Earlier post from The Big Picture (Barry Ritholtz) (Mortgage Electronic Registration Systems Loses Legal Shield):
I don’t quite agree with Ellen Brown, who in an extensive legal analysis of the decision, writes: “The significance of the holding is that if MERS has no standing to foreclose, then nobody has standing to foreclose.” It may be possible for trustees for the securitized loans to somehow perfect standing, i.e., develop the ability to claim loan ownership (perhaps via a purchase) and then move to foreclose...
But Brown is correct when she states this is a very significant legal development, one that might dramatically impact foreclosure litigation.
This ruling could send the lenders who work with MERS scurrying to resolve this in their favor. Look for a lobbying effort to get some favored congresscritter to pass legislation granting them standing to sue on behalf of loan holders (Congress may be able legislate that legal right, although there are state laws to be contended with).
In addition to the ability to predict the future, the US media has other psionic abilities. One is a kind of telekinetic second sight that informs them how world leaders feel on hearing good or bad news and also allows instantaneous creation of news photos of these emotional states. The above is from the Huffington Post, showing Ben Bernanke reacting to news that he's about to be audited. He looks so sad. Uncanny!
Who knew that artist Joe McKay's "preReview" site from a few years back, which reviewed movies that hadn't come out yet (and was meant to be a joke), would be the model for a new type of writing by presumably more serious media? Here is a resident psychic of Salon online magazine telling us that the remake of the 1980 movie Fame will be badly dated:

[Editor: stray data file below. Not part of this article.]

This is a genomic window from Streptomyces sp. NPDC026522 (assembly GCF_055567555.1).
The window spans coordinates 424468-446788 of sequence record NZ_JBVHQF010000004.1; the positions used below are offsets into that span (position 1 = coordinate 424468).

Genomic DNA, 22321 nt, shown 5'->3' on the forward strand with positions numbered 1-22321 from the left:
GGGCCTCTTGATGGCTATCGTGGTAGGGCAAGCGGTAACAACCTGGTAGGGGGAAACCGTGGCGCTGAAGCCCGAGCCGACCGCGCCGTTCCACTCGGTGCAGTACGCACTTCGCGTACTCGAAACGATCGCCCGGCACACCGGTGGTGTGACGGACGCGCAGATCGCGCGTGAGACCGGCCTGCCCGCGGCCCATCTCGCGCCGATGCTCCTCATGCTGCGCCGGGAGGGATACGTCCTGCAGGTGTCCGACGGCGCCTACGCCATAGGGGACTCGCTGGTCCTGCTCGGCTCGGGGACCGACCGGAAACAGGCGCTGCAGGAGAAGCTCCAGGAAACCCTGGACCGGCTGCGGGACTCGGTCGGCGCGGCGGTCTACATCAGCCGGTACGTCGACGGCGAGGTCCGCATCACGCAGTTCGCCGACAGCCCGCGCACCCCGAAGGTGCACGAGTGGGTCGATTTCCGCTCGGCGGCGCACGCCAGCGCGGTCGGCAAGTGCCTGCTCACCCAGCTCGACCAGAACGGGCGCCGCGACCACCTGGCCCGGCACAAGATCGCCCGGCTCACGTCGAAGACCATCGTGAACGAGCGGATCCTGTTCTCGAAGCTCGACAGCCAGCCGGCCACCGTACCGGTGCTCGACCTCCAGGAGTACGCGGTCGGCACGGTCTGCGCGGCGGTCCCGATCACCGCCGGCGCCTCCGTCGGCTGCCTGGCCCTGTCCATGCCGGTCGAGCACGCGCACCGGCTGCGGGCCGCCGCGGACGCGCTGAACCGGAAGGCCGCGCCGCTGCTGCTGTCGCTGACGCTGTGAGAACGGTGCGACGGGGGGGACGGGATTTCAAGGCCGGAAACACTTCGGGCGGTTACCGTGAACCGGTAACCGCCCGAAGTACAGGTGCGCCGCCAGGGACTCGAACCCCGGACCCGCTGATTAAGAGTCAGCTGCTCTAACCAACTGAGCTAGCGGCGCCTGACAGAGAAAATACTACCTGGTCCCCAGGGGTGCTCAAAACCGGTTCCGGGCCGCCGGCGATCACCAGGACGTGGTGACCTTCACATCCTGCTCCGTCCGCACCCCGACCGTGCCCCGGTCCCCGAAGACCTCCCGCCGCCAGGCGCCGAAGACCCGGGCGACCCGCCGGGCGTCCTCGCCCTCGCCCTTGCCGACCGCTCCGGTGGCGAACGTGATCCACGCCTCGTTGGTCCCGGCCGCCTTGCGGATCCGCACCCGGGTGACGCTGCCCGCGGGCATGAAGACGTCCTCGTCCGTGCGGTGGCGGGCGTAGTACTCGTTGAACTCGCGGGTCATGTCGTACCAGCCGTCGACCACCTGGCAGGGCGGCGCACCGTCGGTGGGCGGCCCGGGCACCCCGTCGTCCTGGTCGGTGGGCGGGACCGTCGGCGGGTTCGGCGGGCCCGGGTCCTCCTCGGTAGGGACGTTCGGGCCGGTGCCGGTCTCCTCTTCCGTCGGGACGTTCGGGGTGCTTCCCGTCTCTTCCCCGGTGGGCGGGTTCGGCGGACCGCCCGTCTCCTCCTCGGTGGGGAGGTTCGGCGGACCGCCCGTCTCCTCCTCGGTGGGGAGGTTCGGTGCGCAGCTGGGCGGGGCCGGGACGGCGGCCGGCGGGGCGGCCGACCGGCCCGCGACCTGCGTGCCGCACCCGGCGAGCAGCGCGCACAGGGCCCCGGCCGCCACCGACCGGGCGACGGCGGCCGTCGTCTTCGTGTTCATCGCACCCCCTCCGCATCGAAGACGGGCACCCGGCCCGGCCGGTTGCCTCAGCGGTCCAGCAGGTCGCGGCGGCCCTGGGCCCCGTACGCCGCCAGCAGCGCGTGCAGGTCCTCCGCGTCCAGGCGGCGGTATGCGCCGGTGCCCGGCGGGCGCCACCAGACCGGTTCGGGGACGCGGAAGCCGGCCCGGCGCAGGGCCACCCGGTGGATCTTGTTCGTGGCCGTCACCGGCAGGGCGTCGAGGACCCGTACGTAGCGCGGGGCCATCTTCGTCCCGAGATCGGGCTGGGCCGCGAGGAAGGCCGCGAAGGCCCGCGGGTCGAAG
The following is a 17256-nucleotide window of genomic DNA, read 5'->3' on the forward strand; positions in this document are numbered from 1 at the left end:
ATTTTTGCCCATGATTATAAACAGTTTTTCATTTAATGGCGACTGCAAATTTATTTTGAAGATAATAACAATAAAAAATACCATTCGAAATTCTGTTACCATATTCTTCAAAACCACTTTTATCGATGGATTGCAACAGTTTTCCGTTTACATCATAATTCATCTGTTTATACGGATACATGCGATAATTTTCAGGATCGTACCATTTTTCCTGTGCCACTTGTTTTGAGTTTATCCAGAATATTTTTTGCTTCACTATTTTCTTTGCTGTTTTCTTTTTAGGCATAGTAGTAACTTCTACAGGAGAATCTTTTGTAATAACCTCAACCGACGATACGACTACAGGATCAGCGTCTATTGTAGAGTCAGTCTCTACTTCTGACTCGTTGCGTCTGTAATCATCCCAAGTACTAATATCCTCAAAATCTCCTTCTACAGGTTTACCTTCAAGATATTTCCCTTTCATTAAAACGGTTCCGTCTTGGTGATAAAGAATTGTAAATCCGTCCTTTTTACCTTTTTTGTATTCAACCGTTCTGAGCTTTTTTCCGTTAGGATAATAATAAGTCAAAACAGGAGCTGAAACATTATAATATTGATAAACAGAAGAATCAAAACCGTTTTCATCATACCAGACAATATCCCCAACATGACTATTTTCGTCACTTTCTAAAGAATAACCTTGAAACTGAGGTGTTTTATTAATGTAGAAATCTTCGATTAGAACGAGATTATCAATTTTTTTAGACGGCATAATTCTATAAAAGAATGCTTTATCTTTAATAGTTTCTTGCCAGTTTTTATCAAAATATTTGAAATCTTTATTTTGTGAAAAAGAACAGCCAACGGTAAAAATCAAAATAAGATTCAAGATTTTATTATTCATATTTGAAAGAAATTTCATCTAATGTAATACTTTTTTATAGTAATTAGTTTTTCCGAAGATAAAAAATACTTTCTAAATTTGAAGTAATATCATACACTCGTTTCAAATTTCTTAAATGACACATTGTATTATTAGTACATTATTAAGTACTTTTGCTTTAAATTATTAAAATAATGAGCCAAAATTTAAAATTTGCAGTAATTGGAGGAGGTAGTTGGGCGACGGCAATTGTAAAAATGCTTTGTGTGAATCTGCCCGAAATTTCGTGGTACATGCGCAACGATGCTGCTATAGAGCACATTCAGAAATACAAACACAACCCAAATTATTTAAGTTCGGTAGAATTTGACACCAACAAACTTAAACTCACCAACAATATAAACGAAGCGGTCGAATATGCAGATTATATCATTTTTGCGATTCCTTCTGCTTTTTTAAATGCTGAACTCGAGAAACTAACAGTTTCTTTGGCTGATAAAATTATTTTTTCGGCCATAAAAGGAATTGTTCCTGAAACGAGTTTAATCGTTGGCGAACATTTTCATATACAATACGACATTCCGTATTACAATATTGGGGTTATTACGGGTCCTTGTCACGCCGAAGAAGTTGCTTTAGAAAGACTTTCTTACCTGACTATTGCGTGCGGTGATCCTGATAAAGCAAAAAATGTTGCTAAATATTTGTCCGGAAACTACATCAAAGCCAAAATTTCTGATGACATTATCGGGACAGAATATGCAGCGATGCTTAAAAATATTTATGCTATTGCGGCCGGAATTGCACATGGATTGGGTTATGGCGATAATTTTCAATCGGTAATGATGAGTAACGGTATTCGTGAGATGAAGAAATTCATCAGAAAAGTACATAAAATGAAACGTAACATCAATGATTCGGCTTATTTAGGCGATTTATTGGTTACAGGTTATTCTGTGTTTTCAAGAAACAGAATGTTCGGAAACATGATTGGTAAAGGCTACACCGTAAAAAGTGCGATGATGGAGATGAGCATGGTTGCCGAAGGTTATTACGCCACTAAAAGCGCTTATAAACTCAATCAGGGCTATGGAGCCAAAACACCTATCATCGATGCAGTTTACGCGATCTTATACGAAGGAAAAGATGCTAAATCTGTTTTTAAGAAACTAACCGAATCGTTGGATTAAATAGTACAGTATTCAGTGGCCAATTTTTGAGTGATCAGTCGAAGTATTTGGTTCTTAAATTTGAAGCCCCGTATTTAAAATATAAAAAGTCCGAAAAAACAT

"Fame": It's not gonna live forever
Why the classic '80s musical won't translate in an era of instant celebrity, YouTube and "American Idol"
By Julie Klausner
In a scene from the new "Fame," opening Friday, an acting teacher addresses a crop of aspiring adolescents trying out for a coveted slot at the LaGuardia High School of Music and Art and the Performing Arts.
"You wanna be famous?" he asks from the seats of the theater. "Then you gotta earn it."
That may be an acting teacher's party line. But that advice blaringly ignores the reality of today's instant celebrity, when YouTube stars like Chris "Leave Britney Alone!" Crocker and the sixth runner-up on "American Idol" are more likely to enjoy name recognition than a kid who learned how to play the oboe at a performing arts school. "Fame" (which was not screened prior to its release) tips its hat to the way things are, to an extent. In the best line from the trailer, an excessively jazzed student exclaims, "The casting director found me on YouTube!" Not, "The casting director liked the monologue I spent ages rehearsing!" Being good at what you do has never been a lock for any actor hoping to land roles in the laughably competitive world of entertainment. But as Tila Tequila can tell you, being famous in 2009 has precious little to do with talent or hard work.
via rising tensions
"The Frogs" [6.6 MB mp3]
This was going to be "Analog_Sketch_a7b" (as in, more heavily filtered LFO pulsing) but then I added some electronic frogs and beats. Then it needed a middle section so I borrowed some bass and percussion from an earlier piece, "RMV Study No. 2." Then some pretty pads over the top that come in towards the end. Thus, "The Frogs."